"Rugby is growing so quickly worldwide because of female involvement; rugby is the driving force and that's why it's growing so quickly. International women’s tours are spot on for both serving that growing market and growing it further.

“I think there’s a huge appeal of having a Lions tour in North America, though. In Canada and the USA, rugby is huge, and the women’s game is growing fast there. It would be a good chance for the Lions brand to gain exposure in the North American market. I think it could serve as an example as to how the women's game can bring more people into the game in general.

“By prioritising having a tour in North America, which I hope they would do, I think that has a real equal opportunity of getting the Lions exposure in a market that probably has no idea who they are.”

The next question both women were asked was what would be the driving force behind it all? Burford responded first: "Commercially, I think it's a brilliant opportunity.

“You think of the Lions and why it is where it is, it's because of the amount of revenue it brings in. It's another opportunity for a revenue stream to build a new fan base. It would bring the British Isles together and it provides something else for the women's game!

“You see how excited people got when supporting the Great Britain 7s teams [in the recent Tokyo Olympics] and I think it's a very similar concept. We can get more people involved in the game. You think of how many people are Lions fans. They may be more inclined to watch the women too because they love the tournament as a whole.

“You could use those viewing figures to sell the rights etc. Money is definitely one big driver, but I also think where we are in the world at the moment, we want to have as many equal opportunities as possible and that's why I think the work Royal London are doing is really important because they are actually looking into it and seeing if it is sustainable and can be celebrated. The last thing you want is for it not to succeed."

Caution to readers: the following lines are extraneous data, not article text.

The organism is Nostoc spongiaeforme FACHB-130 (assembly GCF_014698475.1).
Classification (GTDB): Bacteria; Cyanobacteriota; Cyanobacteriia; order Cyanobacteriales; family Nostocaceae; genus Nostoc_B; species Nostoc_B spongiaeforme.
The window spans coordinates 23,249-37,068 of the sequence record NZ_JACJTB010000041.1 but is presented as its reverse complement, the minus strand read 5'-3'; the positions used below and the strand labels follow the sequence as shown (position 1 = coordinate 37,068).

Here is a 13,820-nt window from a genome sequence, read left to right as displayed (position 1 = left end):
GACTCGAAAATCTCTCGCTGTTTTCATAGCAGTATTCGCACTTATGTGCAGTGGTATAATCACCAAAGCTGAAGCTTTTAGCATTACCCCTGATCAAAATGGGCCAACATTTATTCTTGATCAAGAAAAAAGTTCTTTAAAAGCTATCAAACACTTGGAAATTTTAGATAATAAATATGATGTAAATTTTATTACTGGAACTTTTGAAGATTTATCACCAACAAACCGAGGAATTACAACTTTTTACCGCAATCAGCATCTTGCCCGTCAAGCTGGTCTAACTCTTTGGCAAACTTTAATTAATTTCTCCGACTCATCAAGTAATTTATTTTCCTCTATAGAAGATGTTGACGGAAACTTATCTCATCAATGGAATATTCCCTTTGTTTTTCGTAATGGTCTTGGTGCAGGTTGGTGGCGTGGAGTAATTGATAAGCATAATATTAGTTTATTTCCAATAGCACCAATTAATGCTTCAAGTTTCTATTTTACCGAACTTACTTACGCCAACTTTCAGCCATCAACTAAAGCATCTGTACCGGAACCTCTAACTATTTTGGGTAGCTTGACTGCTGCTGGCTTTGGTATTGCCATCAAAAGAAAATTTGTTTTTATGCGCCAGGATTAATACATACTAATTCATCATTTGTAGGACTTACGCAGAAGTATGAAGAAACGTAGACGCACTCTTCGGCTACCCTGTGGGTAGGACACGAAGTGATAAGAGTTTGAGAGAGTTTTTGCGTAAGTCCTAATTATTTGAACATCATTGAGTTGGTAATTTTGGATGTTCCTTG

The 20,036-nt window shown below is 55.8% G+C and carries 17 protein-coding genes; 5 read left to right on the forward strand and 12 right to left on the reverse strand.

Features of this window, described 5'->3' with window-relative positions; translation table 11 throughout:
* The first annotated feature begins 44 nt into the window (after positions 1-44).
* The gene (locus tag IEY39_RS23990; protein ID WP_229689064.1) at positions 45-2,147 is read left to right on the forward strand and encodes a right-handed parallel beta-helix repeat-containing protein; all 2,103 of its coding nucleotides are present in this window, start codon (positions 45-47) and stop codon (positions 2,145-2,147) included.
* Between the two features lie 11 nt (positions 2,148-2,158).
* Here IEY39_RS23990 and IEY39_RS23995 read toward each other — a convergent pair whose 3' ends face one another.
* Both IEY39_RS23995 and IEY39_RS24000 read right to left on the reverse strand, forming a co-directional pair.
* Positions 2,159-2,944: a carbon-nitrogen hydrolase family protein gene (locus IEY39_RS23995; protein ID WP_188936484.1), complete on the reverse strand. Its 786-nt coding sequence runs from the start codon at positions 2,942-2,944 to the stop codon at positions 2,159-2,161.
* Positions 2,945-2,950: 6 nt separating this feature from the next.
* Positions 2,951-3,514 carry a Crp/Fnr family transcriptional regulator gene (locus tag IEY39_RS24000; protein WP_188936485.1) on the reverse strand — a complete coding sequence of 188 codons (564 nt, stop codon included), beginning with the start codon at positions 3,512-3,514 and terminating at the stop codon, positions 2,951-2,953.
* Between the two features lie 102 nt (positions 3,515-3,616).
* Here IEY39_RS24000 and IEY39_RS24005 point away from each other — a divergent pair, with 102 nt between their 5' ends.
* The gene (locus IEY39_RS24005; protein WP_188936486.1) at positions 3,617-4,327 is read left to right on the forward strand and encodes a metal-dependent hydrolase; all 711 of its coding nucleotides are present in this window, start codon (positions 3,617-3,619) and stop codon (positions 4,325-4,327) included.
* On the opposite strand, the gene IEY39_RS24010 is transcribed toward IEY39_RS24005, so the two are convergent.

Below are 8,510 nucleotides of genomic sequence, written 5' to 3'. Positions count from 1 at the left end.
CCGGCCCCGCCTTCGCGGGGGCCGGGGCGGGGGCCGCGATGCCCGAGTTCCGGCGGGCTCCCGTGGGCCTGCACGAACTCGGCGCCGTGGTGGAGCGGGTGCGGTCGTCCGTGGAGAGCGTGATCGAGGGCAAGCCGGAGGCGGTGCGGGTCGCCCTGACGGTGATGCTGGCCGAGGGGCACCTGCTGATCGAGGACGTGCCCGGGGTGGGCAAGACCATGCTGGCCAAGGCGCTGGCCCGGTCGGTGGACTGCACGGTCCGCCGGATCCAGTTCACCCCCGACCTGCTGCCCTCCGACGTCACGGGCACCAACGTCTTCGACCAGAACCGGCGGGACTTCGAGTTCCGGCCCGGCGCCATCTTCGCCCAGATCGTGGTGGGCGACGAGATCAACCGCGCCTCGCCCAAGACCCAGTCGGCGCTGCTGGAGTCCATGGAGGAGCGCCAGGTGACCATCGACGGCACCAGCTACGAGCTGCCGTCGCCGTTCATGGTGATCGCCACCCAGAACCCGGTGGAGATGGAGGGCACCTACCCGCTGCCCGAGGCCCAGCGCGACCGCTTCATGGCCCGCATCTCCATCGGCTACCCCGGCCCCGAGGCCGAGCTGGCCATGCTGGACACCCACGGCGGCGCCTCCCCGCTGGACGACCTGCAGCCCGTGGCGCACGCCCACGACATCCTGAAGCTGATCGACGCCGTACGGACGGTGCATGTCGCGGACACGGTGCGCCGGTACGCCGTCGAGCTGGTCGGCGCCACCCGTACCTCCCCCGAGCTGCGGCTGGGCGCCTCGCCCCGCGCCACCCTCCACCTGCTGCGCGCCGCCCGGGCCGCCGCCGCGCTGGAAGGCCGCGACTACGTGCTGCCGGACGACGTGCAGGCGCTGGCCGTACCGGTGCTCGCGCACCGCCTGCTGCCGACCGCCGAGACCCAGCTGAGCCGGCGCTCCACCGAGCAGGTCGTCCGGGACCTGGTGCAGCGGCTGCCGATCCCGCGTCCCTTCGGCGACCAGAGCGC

"I also would be interested to know what the plan would be in terms of paying players who don't have full-time contracts etc,” Evans suggested. “I would hope they would be given some sort of payment".

Growing up, Burford wasn't that drawn into the Lions: "Maybe it's because there was no avenue for women, I'm not sure. As I got older though, I definitely got pulled into the concept of it and fell in love with it. I fell in love with the team camaraderie when we played 7s tournaments with Samurai. Now, I'm fully invested and I love following the games when they're on".

With the Allianz Premier 15s kicking off in style last weekend, both Burford and Evans want to see the game take that next step.

With that in mind, the latter was asked who she would include in her possible Lions squad. There was a pause for thought: "This is such a good but hard question (we laugh). I'd definitely have Jaz Joyce in my squad, who wouldn't?! Find me someone who wouldn't have her in their squad. She's got absolute wheels!

“I think one of the cool things that tours like this can offer is picking players who are firmly at the top of their careers. It's also a really cool opportunity to bring together players who have a wealth of experience and who might not have been able to play together, e.g. stars from Ireland and Scotland. I would love to see Poppy Cleall, Hannah Smith, Shaunagh Brown, Marlie Parker, Anna Caplice, Sene Naoupu and Siwan Lillicrap in a Lions jersey!”

With the visibility of the game constantly being improved, with figures such as Burford and Evans helping to drive that, their excitement about the concept of a tour just highlights the opportunities a women’s Lions team could bring to the sport.